Mathias Cormann's tilt at the OECD's top job has been heavily criticised from some quarters.
Much of the criticism has centred around the climate policies of the government he was a part of. The Australian Greens, and now the UK Labour Party, have flat out suggested his bid should be rejected.
Much of this criticism is short-sighted and misses the most important point. Cormann's potential appointment as OECD secretary-general is a huge opportunity to to drive more ambitious climate action at home and abroad from a stronger consensus position.
Australia is already in the process of pivoting to a substantially stronger federal position on climate action. Winning the leadership of the OECD would provide renewed momentum to keep moving in the right direction.
The political bickering of recent years and our "climate wars" have taken the shine off what is objectively Australia's enviable reputation as a pioneer in the renewable energy transition and a country with a long and proud green tradition.
Australia's renewable energy capacity is growing at a per capita rate ten times faster than the world average, and nearly three times faster than the next fastest country, Germany. Between 2017 and 2020, more than $30 billion was invested in renewables, one of the highest per capita investments worldwide. In particular, we are number one for installed photovoltaics per capita.
Cormann's role as a voice of reason in a centre-right Coalition government with a broad church of values has given him a unique understanding of how to influence the debate.
Australia is well on the way to becoming a renewable energy export powerhouse, and already has some of the largest projects on the pipeline. The Sun Cable project plans to integrate the world's largest battery, the world's largest solar farm, and a 4500-kilometre high-voltage direct current (HVDC) transmission system to Singapore and Indonesia. The proposed 26-gigawatt Asian Renewable Energy Hub will export green ammonia and hydrogen to Indonesia and Singapore.
All of the Australian states have net-zero 2050 targets. South Australia has 60 per cent of its electricity supplied by solar and wind, while Tasmania now has 100 per cent renewables and a target of 200 per cent of its current needs by 2040. NSW Environment Minister Matt Kean's Renewable Energy Roadmap will draw up to $25 billion in private sector investment in wind, solar and pumped hydro.
Importantly, these three states are led by Liberal governments, the same party Cormann's critics have chastised for not doing enough at the federal level. However federal projects such as Snowy 2.0 and the Marinus Link are emblematic of the changing tack of the federal government, and demonstrate the resolve to take a greater global leadership in existential issues.
Kyoto credits notwithstanding, our emissions have declined by 16.6 percent since 2005, better than the OECD average.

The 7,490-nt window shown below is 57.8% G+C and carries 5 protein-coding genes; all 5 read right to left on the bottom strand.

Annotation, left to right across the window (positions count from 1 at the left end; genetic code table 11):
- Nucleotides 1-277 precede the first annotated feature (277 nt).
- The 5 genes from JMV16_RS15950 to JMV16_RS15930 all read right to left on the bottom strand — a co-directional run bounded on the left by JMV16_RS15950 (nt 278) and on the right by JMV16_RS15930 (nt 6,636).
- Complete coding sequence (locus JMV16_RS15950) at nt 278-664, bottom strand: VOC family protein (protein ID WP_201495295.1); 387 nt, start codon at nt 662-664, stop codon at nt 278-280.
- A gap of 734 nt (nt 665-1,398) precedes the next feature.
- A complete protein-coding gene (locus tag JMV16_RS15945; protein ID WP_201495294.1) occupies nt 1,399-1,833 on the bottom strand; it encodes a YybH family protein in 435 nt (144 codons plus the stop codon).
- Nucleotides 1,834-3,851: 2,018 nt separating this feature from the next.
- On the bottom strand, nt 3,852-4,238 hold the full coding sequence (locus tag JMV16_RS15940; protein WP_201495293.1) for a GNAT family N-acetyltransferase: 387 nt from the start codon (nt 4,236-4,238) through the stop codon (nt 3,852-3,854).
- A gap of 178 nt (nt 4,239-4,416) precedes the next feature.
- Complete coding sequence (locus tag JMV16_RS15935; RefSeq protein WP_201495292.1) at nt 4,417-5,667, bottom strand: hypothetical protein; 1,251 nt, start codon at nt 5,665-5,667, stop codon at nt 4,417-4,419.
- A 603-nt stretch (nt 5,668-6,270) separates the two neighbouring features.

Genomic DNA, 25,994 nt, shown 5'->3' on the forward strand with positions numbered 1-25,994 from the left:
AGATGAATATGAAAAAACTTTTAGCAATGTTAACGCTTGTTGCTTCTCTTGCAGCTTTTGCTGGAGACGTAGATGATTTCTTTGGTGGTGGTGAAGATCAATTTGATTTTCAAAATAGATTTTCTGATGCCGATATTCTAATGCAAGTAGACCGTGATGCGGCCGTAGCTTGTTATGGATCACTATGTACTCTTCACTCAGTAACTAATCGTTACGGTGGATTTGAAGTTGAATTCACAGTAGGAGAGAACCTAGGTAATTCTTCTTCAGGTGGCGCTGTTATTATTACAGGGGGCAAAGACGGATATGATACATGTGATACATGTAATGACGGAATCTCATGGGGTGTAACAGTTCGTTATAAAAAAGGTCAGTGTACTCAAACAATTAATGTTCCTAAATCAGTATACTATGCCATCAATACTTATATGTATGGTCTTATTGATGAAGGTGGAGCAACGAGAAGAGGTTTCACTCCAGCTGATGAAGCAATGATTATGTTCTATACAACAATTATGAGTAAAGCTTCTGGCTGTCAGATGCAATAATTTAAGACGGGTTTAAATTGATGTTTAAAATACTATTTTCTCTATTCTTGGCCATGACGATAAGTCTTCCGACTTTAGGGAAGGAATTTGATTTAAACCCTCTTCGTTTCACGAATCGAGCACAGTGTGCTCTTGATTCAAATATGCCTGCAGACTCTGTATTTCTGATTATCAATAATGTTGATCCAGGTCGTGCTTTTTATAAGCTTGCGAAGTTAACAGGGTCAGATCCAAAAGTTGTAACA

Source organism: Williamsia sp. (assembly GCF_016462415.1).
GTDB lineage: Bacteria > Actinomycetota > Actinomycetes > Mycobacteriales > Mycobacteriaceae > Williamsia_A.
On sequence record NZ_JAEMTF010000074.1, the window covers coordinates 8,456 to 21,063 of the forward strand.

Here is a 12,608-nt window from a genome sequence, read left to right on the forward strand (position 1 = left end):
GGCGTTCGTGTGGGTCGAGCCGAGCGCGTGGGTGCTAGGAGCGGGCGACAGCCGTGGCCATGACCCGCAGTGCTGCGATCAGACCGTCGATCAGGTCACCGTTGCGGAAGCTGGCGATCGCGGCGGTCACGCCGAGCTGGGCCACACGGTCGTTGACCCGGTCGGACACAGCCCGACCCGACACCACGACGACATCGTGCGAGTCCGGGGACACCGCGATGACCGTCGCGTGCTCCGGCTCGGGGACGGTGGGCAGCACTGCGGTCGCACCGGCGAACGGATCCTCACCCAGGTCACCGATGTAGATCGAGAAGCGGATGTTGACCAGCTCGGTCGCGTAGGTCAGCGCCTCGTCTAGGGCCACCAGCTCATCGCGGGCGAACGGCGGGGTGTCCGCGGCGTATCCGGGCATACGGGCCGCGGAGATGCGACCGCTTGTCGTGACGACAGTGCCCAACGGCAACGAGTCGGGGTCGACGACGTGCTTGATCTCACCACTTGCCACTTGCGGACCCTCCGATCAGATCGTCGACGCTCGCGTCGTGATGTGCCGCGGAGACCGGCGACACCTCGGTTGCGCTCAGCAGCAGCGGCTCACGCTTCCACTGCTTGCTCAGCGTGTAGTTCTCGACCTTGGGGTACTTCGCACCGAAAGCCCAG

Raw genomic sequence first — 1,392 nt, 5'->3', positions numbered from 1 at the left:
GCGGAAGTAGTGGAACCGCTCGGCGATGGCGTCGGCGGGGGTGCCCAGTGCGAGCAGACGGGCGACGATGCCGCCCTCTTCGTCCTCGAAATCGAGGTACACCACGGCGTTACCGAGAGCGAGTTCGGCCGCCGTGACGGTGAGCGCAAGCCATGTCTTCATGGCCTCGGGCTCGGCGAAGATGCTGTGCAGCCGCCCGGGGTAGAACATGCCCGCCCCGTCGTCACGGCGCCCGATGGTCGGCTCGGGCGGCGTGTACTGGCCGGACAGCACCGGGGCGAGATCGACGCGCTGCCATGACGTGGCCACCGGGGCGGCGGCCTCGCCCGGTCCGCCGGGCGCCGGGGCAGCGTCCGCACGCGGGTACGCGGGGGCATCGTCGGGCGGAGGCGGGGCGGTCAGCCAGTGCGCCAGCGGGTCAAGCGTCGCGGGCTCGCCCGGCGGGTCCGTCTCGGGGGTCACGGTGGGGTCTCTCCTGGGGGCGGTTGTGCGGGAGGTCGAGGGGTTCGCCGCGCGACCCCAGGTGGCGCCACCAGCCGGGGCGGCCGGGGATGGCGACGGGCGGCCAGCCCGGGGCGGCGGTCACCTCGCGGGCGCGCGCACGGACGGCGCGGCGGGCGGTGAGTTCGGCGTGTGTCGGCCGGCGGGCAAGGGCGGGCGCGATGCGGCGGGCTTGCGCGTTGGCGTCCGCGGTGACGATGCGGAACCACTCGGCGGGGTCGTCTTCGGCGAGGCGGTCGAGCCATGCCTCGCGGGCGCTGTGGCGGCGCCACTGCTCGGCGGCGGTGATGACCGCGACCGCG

Australia has a vital role to play in decarbonising and supporting the Pacific, building resilience. The Pacific Step-up was implemented by the Turnbull government and supported by Morrison, and has given us significant political capital in the Pacific. We are well placed to provide aid and support for Pacific Island nations, improve energy security and access for these countries, aid in climate action to prevent sea-level rise, and to help ensure the military security of the Pacific.
Cormann has responded to criticism of his environmental credentials, saying that he is absolutely committed to the Paris Agreement and "ambitious and effective action" on climate change to reach zero net emissions as soon as possible.
"I give this commitment: if selected as secretary-general of the OECD, I will use every lever available through the organisation to help lead and drive ambitious and effective action on climate change as a top priority," he said.
As Cormann himself said recently, to maximise global emissions-reduction outcomes, we will have to bring people together, not to continue to polarise the debate.
Cormann's role as a voice of reason in a centre-right Coalition government with a broad church of values has given him a unique understanding of how to influence the debate. Far from being hamstrung by this, it's a strength he can bring to the top job, along with his economic experience to use recovery responses as an opportunity for a green transition.
Cormann's joint Belgian and Australian heritage also gives him an edge, lending perspectives on the geopolitics of both Europe and Oceania. He has previously participated in politics in both arenas.
He has the background and experience needed to navigate the economic, social, and environmental challenges we face.
Rather than trivialise or obstruct Cormann's pitch for the job of OECD secretary-general, Australia should embrace the very real opportunities it could create for our global standing and the continuation of our domestic environmental enlightenment currently taking place.
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